Early Predictors of Phonological and Morphological Awareness and the Link with Reading: Evidence from Children with Different Patterns of Early Deficit
This study examines the contribution of early phonological processing (PP) and language skills on later phonological awareness (PA) and morphological awareness (MA), as well as the links between PA, MA, and reading. Children with poor early PP are more at risk of developing deficits in MA and PA than children with poor language. There is a direct link between PA and reading accuracy and between MA and reading comprehension that cannot be accounted for by strategy use at the word level.
Authors: Anna J. Cunningham & Julia M. Carroll
Source: Cunningham, A.J. & Carroll, J.M. (2013). Early predictors of phonological and morphological awareness and the link with reading: Evidence from children with different patterns of early deficit. Applied Psycholinguistics, 1–23. DOI: 10.1017/S0142716413000295
This study examines the contribution of early phonological processing (PP) and language skills on later phonological awareness (PA) and morphological awareness (MA), as well as the links between PA, MA, and reading. Children aged 4–6 years with poor PP at the start of school demonstrated weaker PA and MA after 3 years regardless of their language skills. Children with poor early PP are more at risk of developing deficits in MA and PA than children with poor language. There is a direct link between PA and reading accuracy and between MA and reading comprehension that cannot be accounted for by strategy use at the word level.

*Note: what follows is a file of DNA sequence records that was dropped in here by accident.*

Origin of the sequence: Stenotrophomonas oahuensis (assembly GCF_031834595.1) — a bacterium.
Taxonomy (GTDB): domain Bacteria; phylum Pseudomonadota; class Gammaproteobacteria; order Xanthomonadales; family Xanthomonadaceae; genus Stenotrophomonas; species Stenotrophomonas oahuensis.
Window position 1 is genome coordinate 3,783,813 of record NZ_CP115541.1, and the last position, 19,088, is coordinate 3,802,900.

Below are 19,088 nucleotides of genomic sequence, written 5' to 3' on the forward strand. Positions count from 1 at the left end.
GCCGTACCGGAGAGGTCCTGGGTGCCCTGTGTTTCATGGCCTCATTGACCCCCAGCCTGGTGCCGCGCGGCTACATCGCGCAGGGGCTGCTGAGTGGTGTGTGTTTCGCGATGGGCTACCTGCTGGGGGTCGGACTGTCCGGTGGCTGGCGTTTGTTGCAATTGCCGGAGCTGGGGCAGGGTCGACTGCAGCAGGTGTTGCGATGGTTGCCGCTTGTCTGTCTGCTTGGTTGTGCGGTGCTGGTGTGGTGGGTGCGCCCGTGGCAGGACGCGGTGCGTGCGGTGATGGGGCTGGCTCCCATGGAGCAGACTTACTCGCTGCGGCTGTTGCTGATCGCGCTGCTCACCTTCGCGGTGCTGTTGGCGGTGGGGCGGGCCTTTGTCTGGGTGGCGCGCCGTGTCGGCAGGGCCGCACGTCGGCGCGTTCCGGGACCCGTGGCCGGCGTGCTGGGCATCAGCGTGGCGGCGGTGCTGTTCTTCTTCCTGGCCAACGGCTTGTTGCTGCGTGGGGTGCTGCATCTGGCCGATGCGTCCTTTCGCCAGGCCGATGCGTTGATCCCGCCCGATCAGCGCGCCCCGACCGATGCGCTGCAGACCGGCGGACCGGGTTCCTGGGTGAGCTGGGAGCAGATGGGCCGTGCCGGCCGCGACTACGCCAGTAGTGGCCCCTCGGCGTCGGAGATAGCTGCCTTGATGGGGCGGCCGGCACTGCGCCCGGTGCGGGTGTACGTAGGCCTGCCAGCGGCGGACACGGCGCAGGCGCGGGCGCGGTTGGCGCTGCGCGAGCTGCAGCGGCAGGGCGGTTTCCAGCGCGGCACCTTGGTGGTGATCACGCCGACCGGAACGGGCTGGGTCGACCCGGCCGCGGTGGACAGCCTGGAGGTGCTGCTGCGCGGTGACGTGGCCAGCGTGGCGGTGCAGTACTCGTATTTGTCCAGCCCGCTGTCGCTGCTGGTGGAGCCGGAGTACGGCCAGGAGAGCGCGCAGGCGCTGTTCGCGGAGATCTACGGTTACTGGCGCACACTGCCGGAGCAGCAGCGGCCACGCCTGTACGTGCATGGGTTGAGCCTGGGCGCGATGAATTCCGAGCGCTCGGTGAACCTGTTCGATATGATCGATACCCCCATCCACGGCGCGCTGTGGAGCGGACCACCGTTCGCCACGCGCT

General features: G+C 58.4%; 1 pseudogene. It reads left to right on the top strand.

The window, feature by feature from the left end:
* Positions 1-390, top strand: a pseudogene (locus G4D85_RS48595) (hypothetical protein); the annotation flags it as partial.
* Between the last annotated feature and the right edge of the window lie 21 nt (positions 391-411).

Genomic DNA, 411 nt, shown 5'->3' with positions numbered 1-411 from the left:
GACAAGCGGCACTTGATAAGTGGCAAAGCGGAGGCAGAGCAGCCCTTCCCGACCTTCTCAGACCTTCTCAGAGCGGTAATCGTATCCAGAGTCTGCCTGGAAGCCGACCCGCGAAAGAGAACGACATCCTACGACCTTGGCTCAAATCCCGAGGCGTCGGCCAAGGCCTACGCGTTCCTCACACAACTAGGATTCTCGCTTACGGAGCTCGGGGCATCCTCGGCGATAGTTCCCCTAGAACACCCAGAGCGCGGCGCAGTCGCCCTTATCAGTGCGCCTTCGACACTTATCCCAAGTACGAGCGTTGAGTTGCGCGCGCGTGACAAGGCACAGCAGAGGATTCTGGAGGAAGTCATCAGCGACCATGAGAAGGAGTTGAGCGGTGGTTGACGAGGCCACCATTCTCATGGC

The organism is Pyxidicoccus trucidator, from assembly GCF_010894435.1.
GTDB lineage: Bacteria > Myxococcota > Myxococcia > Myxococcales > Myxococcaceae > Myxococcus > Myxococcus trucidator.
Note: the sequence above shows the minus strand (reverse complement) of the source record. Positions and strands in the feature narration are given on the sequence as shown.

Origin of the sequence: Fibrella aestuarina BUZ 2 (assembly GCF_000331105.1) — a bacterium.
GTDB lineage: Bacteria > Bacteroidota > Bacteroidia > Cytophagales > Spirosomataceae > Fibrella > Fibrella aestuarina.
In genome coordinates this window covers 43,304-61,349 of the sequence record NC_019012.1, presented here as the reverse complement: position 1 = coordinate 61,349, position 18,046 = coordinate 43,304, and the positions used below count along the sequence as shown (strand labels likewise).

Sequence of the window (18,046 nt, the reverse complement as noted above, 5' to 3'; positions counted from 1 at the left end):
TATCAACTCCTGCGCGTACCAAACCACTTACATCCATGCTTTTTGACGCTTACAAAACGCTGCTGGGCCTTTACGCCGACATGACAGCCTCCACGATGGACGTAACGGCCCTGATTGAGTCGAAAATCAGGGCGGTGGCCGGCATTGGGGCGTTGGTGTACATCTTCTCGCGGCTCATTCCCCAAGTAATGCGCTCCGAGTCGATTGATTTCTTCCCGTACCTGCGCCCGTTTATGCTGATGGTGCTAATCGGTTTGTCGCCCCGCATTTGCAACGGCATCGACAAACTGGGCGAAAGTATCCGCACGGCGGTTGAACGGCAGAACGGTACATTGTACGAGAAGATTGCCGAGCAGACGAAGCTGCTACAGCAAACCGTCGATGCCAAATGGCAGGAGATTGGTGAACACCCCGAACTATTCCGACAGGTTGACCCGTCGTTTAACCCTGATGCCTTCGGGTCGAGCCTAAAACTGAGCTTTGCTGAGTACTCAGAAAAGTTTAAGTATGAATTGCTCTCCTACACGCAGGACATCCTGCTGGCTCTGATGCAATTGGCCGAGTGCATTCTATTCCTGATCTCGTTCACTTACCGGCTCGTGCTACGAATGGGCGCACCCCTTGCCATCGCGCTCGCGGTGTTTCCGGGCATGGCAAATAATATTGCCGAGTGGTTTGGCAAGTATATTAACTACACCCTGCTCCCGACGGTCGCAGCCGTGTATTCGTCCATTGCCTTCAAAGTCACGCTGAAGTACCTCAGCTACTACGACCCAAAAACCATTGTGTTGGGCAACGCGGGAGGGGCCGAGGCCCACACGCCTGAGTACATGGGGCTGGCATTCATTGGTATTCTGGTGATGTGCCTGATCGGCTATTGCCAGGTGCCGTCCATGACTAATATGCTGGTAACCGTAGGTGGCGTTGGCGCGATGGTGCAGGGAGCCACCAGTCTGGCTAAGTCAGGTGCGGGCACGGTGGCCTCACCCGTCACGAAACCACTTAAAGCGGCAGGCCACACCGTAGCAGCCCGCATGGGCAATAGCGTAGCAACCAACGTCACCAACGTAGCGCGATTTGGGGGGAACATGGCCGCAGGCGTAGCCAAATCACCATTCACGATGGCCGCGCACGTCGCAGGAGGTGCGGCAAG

- Languages of European origin are morphophonemic in structure, meaning words are constructed via a combination of phonological and morphological rules.
- A strong association has been found between reading and spelling of English and both PA and MA.
- Previous research has shown that PP and language skills in early childhood are linked to the development of explicit PA and MA.
Early predictors of PA
- PA refers to awareness of parts of speech (syllables, rhymes, and phonemes) that create meaning when combined to make a word.
- Implicit PA starts to develop before school age, whereas explicit PA develops during the early school years.
- General PP skills are a key predictor of explicit PA.
- PP is defined as remembering, comparing, and learning the sound structures of words.
- Implicit awareness of syllables and rhymes predicts explicit PA.
- It has been suggested that early vocabulary development lead to gains in PA via a process of ‘lexical restructuring’.
Early predictors of MA
- MA refers to awareness of the smallest units of meaning.
- Morphologically complex words are spelled by combining a ‘base’ word with an affix or inflection.
- One theory is that MA arises from a broad base of oral language skills.
- An alternative view implicates early PP, suggesting that phonological skills underlie the development of syntactic and semantic aspects of language, both of which are represented in MA.
Links between PA, MA, and reading
- The link between PA and reading is well established.
- The link between MA and word reading is relatively under-researched.
- However, many studies have shown that MA contributes variance to word reading independently of PA.
- MA contributes to reading comprehension beyond vocabulary.
- PA generally does not predict reading comprehension once word reading has been controlled.
The present study follows up children initially recruited for a previous study comparing children at risk of reading difficulty with no-risk controls.